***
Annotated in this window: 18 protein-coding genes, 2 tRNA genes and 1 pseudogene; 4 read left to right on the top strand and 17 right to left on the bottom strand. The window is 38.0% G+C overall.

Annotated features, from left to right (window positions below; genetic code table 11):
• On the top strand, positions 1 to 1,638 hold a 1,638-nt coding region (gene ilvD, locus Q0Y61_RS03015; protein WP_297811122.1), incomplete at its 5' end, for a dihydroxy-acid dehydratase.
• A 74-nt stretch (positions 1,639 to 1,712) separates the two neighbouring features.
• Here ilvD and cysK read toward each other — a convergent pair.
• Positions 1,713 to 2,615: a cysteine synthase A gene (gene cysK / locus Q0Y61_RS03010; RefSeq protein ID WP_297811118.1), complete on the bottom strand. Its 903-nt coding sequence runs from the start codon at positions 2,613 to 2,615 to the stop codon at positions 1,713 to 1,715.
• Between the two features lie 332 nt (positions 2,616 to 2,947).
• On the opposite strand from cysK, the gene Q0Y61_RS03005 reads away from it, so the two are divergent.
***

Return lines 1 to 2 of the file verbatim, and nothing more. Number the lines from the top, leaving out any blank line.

Annotated in this window: 18 protein-coding genes, 2 tRNA genes and 1 pseudogene; 4 read left to right on the top strand and 17 right to left on the bottom strand. The window is 38.0% G+C overall.

Annotated features, from left to right (window positions below; genetic code table 11):